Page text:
The general trust crisis came to a peak in September 2012 when the book “Bad Pharma” was published, claiming the pharmaceutical industry would control academic research for the benefit of its own products. Rebuilding trust with stakeholders has been, and still is, key for the long term license to operate of health care companies. However, this is a immense challenge due to heavy regulation that is restricting many forms of communication with its stakeholders.
Despite these restrictions, pharma is one of the top-scoring industries when it comes to sustainability performance. In the Dow Jones Sustainability Index (DJSI), frontrunners in the Health Care sector show to be strong in reporting on environmental sustainability issues. This is most likely driven by the very clear links between these factors and their business models. The top performing material issues are all strongly linked to the success of the business and include topics such as Access to healthcare and medicine, Innovation, and Product quality and safety. This indicates the integration of sustainability in the core business model. However, more indirect business drivers connected to the capabilities needed to build trust and transparency such as Social reporting, Human capital management, and Stakeholder engagement are lagging behind (see graph 1). In an attempt to increase their reputation, more and more pharma companies are launching sustainability and integrated reports.
Source: RobecoSAM, DJSI results 2014 – Sector compared to the average of Novartis, Bayer, UCB, Merck, Novo Nordisk and Lilly
An example of a company that has been working on the trust issue is Belgium based Janssen Pharmaceutica EMEA (part of Johnson & Johnson). In 2012 it launched its Stakeholder Report, in an effort to develop trust by reaching out to their stakeholders in a clear and transparent language, and build new collaborations to face the increasing healthcare challenges together. The report discloses concrete facts and figures on the financial, human and environmental efforts the company annually makes when developing medicines, which takes on average 20 years and € 1.250.000.000 of investment to develop one. Janssen Pharmaceutica has clearly understood that stakeholder collaboration with research institutions, academics, or tech companies such as Google and Microsoft towards shared R&D costs and product (use) innovation is the way forward.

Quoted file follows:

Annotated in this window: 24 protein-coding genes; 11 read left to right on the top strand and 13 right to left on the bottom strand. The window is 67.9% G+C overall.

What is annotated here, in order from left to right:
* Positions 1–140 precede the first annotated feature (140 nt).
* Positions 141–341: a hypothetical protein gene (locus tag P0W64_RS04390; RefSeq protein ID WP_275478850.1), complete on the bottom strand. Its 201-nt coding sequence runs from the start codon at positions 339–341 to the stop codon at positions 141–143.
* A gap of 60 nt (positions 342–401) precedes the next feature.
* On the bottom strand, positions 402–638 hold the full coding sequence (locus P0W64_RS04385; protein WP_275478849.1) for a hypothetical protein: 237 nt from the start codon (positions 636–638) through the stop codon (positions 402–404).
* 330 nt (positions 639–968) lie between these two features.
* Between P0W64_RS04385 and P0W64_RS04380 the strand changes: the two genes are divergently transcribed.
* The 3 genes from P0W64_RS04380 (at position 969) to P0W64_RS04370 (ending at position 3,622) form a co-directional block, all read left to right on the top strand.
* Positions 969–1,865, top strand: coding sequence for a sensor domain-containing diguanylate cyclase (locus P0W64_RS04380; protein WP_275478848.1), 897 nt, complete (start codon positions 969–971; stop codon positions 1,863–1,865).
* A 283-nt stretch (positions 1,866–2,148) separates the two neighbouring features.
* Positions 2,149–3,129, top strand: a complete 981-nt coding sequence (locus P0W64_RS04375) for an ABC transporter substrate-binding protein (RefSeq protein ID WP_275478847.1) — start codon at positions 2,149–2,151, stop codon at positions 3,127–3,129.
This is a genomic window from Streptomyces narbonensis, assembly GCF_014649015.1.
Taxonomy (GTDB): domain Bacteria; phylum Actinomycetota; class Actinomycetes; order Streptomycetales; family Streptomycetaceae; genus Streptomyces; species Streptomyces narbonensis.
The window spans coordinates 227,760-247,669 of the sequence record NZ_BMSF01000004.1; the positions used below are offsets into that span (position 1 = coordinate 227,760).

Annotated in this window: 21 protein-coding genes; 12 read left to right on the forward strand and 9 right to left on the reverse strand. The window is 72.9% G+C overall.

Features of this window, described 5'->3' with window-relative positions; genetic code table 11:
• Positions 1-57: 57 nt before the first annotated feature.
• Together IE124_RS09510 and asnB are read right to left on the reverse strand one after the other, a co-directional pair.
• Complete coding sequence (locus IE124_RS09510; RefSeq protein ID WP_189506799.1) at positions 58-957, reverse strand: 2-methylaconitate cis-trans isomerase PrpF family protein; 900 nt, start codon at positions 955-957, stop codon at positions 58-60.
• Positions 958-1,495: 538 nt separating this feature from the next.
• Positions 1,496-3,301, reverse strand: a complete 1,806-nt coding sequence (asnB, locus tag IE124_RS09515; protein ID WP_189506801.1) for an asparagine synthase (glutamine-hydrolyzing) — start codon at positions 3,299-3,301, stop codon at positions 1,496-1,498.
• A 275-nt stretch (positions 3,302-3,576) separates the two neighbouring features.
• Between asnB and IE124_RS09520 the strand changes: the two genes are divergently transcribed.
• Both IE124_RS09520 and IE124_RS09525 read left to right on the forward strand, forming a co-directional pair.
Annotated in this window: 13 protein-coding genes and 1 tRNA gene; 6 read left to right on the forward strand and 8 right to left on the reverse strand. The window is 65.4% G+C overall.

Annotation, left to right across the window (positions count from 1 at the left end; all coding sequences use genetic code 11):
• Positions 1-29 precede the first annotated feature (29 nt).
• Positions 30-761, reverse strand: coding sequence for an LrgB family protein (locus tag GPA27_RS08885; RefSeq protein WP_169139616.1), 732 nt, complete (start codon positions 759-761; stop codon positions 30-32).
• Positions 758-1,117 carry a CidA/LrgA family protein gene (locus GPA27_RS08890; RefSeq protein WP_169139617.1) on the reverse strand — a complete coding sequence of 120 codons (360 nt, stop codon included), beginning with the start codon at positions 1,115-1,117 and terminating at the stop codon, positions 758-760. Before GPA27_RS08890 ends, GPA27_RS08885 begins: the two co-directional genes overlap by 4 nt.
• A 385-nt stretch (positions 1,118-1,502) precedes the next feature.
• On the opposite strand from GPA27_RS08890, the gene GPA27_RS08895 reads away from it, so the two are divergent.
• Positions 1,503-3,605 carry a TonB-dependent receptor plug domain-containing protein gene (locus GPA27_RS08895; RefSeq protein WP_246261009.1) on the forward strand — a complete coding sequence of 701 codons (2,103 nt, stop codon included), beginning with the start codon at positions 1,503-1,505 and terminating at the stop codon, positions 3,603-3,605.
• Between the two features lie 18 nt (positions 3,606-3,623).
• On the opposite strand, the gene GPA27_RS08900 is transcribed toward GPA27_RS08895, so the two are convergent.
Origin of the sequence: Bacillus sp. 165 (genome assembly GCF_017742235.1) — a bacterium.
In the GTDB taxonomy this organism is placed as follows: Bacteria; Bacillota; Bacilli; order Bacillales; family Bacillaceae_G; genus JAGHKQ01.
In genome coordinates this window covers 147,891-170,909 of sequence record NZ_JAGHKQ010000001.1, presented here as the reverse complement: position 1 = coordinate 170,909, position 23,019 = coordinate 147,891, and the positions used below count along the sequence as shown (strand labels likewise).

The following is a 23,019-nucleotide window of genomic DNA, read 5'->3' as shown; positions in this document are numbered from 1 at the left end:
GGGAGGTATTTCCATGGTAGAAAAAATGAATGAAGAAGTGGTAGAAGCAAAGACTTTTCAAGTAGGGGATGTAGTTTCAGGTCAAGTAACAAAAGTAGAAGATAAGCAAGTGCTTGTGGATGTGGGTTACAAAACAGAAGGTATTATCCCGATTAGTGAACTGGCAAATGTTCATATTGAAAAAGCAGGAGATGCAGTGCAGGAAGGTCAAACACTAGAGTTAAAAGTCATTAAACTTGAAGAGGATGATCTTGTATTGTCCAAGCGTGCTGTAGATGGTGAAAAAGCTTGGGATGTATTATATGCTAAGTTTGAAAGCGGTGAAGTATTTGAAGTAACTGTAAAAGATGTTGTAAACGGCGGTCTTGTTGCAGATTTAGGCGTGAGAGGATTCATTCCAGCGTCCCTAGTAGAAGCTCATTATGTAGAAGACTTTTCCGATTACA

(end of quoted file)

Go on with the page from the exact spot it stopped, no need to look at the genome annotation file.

So is ‘pharma’, or better yet, ‘health care’ in need of a sustainability pill? The overarching conclusion is that pharma is not in need of a sustainability pill. The sector has the highest score across industries in the RobecoSAM Yearbook 2015 when it comes to reporting on material sustainability issues in the annual report, where it is most visible to investors, and in a way that it demonstrates business and societal impact.
On the other hand, there is clearly room for improvement when it comes to transparency. Constrained by complex regulation, reporting on more than legally needed doesn’t seem to come naturally for the sector. Further improvements can be made by a better application of sustainability standards such as the Global Reporting Initiative (GRI G4), Sustainability Accounting Standards Board (SASB) or the Integrated Reporting Guidelines (IIRC). These standards facilitate companies to gradually increase transparency on key social and environmental issues in a way that the information is useful for a broad range of stakeholders, a precondition to drive health care business model innovation.
For more background on sustainable business, transparency and reporting, please contact Josée van der Hoek, at firstname.lastname@example.org or call +31 6 28 02 18 80.
Image by Flickr, Melanie Tata